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Re: [PATCH] tests: add a special setup where prerequisites fail




On Tue, May 14 2019, Johannes Schindelin wrote:

> Hi Ævar,
>
> On Mon, 13 May 2019, Ævar Arnfjörð Bjarmason wrote:
>
>> As discussed in [1] there's a regression in the "pu" branch now
>> because a new test implicitly assumed that a previous test guarded by
>> a prerequisite had been run. Add a "GIT_TEST_FAIL_PREREQS" special
>> test setup where we'll skip (nearly) all tests guarded by
>> prerequisites, allowing us to easily emulate those platform where we
>> don't run these tests.
>>
>> As noted in the documentation I'm adding I'm whitelisting the SYMLINKS
>> prerequisite for now. A lot of tests started failing if we lied about
>> not supporting symlinks. It's also unlikely that we'll have a failing
>> test due to a hard dependency on symlinks without that being the
>> obvious cause, so for now it's not worth the effort to make it work.
>
> I don't know... In Git for Windows, the SYMLINKS prereq is not met.
>
> (Side note: Windows 10 already supports symlinks for quite some time, even
> for non-admin developers, but the fact that Git's test suite is
> implemented in shell script bites us yet one more time: MSYS2 has a
> completely different idea what symlinks are. It uses the "system file" bit
> that only exists on Windows, and if that is set, reads the beginning of
> the file, and if that reads "!<symlink>" (interpreted as ASCII), then the
> rest of that system file is interpreted as the symlink target.)
>
> So it makes me worry if you say that you had to exclude the SYMLINK
> prereq. Maybe all the dependent tests have different prereqs that just so
> happen *also* not to be met on Windows?

I should have clarified this. What I mean is that it leaves SYMLINK
alone, i.e. what was breaking is that on Linux we don't deal with
pretending that we don't support symlinks, these tests should still work
just fine on Windows (or anywhere SYMLINKS is genuinely false), since
there we actually back up our promise not to support them.

>> 1. https://public-inbox.org/git/nycvar.QRO.7.76.6.1905131531000.44@xxxxxxxxxxxxxxxxx/
>>
>> Signed-off-by: Ævar Arnfjörð Bjarmason <avarab@xxxxxxxxx>
>> ---
>>
>> On Mon, May 13 2019, Johannes Schindelin wrote:
>>
>> > [...]
>> > Namely, when test cases 51 and 52 are skipped because of a missing GPG
>> > prerequisite [*1*], and those two are obviously required to run for the
>> > `git merge to fail in your test case, as you can very easily verify by
>> > downloading the artifact containing the `trash directory.t7600-merge`
>> > directory and re-running the last steps on Linux (where the `git -c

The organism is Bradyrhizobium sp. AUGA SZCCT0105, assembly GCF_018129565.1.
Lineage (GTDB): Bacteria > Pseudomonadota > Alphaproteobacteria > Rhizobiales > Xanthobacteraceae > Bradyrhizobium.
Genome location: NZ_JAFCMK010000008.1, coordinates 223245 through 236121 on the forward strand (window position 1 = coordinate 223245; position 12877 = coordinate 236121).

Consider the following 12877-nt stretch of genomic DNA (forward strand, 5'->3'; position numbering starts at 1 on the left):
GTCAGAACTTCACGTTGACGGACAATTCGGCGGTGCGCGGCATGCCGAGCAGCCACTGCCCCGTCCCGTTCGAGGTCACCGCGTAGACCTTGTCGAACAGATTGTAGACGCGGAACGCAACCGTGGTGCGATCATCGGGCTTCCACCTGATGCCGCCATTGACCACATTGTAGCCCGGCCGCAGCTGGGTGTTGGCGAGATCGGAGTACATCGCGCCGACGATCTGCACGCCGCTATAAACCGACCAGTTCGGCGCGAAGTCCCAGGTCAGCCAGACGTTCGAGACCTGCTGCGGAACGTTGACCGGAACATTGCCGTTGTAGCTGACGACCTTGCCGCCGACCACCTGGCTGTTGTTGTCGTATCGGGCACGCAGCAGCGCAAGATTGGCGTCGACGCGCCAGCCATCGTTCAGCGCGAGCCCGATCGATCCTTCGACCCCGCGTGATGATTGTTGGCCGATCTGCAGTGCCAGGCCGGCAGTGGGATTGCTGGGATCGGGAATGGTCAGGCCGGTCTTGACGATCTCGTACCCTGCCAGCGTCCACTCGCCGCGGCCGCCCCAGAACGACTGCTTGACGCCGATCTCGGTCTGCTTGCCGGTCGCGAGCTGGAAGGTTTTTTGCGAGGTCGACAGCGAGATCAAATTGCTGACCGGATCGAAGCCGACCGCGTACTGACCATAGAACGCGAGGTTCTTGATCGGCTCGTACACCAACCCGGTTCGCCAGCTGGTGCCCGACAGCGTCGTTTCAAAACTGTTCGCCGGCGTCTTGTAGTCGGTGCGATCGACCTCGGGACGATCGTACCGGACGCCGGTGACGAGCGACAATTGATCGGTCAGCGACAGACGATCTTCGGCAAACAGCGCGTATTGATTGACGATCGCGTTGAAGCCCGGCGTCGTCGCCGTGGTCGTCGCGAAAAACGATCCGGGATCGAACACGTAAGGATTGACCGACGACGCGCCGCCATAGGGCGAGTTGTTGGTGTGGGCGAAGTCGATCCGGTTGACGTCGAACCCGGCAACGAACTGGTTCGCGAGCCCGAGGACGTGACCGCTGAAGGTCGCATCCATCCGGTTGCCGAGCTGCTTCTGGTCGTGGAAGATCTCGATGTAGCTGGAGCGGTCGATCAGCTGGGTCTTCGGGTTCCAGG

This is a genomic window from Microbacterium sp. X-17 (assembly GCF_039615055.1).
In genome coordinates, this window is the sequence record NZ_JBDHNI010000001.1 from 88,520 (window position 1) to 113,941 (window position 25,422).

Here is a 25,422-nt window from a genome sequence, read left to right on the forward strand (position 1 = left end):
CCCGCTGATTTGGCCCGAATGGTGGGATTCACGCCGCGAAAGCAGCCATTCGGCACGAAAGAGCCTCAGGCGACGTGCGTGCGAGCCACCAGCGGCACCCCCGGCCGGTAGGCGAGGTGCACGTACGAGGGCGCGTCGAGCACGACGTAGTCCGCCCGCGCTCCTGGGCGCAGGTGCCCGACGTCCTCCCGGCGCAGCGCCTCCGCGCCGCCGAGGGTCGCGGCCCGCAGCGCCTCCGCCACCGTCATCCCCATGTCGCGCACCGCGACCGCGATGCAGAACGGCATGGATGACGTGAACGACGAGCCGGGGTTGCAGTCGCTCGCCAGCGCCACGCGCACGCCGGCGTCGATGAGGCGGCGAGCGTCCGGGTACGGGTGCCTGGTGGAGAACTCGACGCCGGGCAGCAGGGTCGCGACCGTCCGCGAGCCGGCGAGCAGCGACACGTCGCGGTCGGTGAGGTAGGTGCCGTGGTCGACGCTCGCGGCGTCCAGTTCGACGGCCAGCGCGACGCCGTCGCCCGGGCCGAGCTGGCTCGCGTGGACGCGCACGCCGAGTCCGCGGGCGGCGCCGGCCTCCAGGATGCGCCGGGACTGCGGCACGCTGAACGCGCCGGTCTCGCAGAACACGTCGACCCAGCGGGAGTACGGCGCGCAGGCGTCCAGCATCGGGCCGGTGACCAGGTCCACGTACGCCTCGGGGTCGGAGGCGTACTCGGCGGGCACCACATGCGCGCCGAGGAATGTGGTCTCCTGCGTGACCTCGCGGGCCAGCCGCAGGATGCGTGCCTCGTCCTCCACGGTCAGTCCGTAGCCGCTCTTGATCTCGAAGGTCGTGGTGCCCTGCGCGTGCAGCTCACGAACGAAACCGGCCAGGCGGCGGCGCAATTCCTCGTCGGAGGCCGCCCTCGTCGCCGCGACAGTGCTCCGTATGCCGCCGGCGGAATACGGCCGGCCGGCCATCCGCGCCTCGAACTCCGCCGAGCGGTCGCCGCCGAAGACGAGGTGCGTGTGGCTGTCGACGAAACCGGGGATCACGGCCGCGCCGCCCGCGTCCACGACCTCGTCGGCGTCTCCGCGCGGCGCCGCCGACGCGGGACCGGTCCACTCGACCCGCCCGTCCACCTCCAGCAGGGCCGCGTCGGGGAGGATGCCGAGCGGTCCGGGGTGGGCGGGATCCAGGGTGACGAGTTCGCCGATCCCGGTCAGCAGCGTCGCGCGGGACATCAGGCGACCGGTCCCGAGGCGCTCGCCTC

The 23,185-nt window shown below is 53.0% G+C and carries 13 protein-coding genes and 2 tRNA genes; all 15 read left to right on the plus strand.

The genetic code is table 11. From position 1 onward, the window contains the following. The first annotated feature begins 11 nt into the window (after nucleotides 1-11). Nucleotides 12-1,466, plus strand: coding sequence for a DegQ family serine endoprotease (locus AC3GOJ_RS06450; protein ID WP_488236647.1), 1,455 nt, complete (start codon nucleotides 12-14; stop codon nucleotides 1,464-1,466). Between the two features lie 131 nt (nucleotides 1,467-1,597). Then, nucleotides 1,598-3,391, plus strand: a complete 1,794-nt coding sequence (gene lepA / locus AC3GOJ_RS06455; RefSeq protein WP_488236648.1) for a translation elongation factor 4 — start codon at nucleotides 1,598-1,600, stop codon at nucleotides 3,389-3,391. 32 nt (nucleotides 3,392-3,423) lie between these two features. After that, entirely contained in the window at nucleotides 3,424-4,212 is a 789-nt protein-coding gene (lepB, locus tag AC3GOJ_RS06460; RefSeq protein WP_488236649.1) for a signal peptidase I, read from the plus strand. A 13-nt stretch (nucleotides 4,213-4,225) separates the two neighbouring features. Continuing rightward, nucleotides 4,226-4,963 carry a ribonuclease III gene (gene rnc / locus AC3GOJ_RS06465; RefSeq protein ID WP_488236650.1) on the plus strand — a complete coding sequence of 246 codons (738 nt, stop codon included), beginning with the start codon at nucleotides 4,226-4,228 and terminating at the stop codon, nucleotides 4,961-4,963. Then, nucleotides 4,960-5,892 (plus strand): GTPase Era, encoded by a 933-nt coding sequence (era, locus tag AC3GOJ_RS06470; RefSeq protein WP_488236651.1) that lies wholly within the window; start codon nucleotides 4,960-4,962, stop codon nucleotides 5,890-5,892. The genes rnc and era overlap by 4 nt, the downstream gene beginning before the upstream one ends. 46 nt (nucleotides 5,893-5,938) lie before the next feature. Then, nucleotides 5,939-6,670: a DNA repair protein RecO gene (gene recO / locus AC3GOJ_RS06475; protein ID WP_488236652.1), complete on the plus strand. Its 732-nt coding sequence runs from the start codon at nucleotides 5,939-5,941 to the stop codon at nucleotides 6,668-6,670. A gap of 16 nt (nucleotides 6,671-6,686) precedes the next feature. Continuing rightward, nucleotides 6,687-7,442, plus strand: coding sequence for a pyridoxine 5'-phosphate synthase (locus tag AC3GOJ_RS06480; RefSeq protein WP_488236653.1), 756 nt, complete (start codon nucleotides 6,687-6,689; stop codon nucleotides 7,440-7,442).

>> > rerere.enabled=true merge master` *succeeds*).
>> >
>> > In fact, you can very, very easily emulate the whole situation on your box
>> > by running:
>> >
>> > 	sh t7600-merge.sh -i -v -x --run=1-50,53-59
>> >
>> > And then you can fix your test case so that it does not need to rely on
>> > test cases that may, or may not, have run previously.
>>
>> I think it would be better to more pro-actively spot this sort of
>> thing in the future, so here's a patch to do that. It passes on
>> "master", but fails on "pu" due to the issue with the one test being
>> discussed here.
>
> It does drive me nuts that the `--run=<N>` option exists (thank you,
> Slavica, for teaching me!) and is so poorly supported by our test suite.
>
> For example, if t7600.59 fails, it would make a ton of sense to run
>
> 	sh t7600-merge.sh -i -v -x --run=59
>
> right?
>
> Except that we frequently have at least one "test case" whose only purpose
> is to set things up.
>
> But we never declare explicitly "test case 59 requires test case 51 to run
> first".
>
> We do not even declare the test cases: we execute them immediately. So we
> would not even be able to juggle them about, e.g. run them in reverse
> (which would otherwise be the easiest way to get rid of almost all side
> effects).
>
> I think in the long run, we'll have to drag Git's test suite into the 21st
> century (kicking and screaming, I'm sure), to have a more declarative
> style, with those features that one might know from Mocha, Jest, JUnit,
> xUnit.NET, etc.
>
> Back to your patch: it only catches prereq problems. But the `--run=59`
> thing would still not be addressed.

Yeah that would be a nice-to-have but unrelated thing (and a much bigger
task). We'd need to split up "this is setup code" v.s. "this is a test",
or make each individual test declare its dependency graph, which could
get quite verbose.

> What would you think about a mode where random test cases are skipped? It
> would have to make sure to provide a way to recreate the problem, e.g.
> giving a string that defines exactly which test cases were skipped.
>
> I am *sure* that tons of test scripts would fail with that, and we would
> probably have to special-case the `setup` "test cases", and we would have
> to clean up quite a few scripts to *not* execute random stuff outside of